Libyan Slave Market– The thought of an existing and publicly functioning slave market in Africa is an embarrassingly hideous crime.
The International Organization for Migration has discovered that there is a somewhat slave market where human beings are traded like commodities.
Ever since the destabilization owing to the depose and death of Gaddafi, Libya has become vulnerable to a lot of odd situations.
First off, it has become a hub for ISIS terrorists and a take off point for African illegal migrants who wish to cross over to Europe.
Mohammed Abdiker, IOM’s head of operation and emergencies says that the North African country has deep rooted criminal establishments that take advantage of stranded African migrants.
“The latest reports of ‘slave markets’ for migrants can be added to a long list of outrages [in Libya],”
“The situation is dire. The more IOM engages inside Libya, the more we learn that it is a vale of tears for all too many migrants.”
As survivors of slave trade in the past it is most appalling that Africa now trades fellow Africans within Africa.
Countries like Yemen have been found by Human Rights Watch to be improving the nation’s economy with human trafficking dealings.
Human trafficking is one of the leading global crimes after illegal drug dealings.
A common fate that usually awaits desperate African migrants is the exploitation that comes afterwords.
Smugglers make promises of jobs for the migrants. They fall for it, take the journey, only to be disappointed in the long run.
Disregarding the death rates from these illegal migrations, it appears as though the crime will not cease anytime soon. An international agency projected that a total of 30 million Africans may find their way to Europe in 10 years time.
IOM has come to the rescue of many abused migrants in Libya. From them, the agency gathered first hand information on what migrants face in Libya.
“There are now more migrants coming back from Libya, so that’s also why all these stories are coming to the surface,”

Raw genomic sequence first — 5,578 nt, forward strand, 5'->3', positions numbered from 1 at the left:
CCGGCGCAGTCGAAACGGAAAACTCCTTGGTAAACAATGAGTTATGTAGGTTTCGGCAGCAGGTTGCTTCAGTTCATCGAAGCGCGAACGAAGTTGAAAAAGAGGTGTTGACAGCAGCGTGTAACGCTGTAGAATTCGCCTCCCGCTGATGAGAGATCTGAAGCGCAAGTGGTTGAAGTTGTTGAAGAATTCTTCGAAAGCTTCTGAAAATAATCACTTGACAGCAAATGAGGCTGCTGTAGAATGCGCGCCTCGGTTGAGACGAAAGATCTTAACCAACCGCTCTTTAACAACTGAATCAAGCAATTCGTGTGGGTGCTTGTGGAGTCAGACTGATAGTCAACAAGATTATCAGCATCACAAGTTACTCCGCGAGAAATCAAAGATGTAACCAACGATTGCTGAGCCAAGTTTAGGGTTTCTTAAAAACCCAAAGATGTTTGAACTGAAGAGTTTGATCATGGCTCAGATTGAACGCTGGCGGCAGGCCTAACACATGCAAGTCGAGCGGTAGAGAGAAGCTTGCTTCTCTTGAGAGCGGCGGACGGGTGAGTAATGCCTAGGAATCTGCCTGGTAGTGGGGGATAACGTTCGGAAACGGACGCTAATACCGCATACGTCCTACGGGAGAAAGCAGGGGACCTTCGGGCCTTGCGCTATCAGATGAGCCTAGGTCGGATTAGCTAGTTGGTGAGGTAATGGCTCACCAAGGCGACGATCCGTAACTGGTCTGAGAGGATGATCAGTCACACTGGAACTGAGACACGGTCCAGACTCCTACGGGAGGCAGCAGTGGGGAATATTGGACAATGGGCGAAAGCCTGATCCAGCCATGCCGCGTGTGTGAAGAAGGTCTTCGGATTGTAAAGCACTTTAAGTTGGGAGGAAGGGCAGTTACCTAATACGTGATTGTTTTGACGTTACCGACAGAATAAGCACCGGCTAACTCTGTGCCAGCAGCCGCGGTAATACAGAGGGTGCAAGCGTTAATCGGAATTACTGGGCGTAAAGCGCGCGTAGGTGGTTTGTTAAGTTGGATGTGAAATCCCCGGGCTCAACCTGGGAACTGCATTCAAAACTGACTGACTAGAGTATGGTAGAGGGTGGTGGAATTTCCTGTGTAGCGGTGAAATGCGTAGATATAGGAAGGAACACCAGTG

“And conditions are worsening in Libya so I think we can also expect more in the coming months.”
The returnees confirmed to IOM that Libya has an unofficial prison where some migrants are held and sometimes left to die in highly unsanitary conditions.
Stranded in a strange land, these migrants become victims of human trafficking, smuggling and commercial prostitution.
On another dimension, Guardian reveals that the captors hold them hostage while contacting their families requesting a sum as much as £380.
They are greatly tortured and abused. Some other times they are sold and re-sold at the Libyan slave market.
Livia Manante, an IOM officer who helps people to return to their home countries narrated a description of the Libyan slave market.
“The men on the pick-up were brought to a square, or parking lot, where a kind of slave trade was happening. There were locals – he described them as Arabs – buying sub-Saharan migrants,”
“Several other migrants confirmed his story, independently describing kinds of slave markets as well as kinds of private prisons all over in Libya,”
Week after week Africans are taking the extremely life threatening sojourn out of the continent. And for what? Same old reason, poor governance, economy/wealth distribution, conflicts, survival instincts, and a perfect blend of frustration and desperation.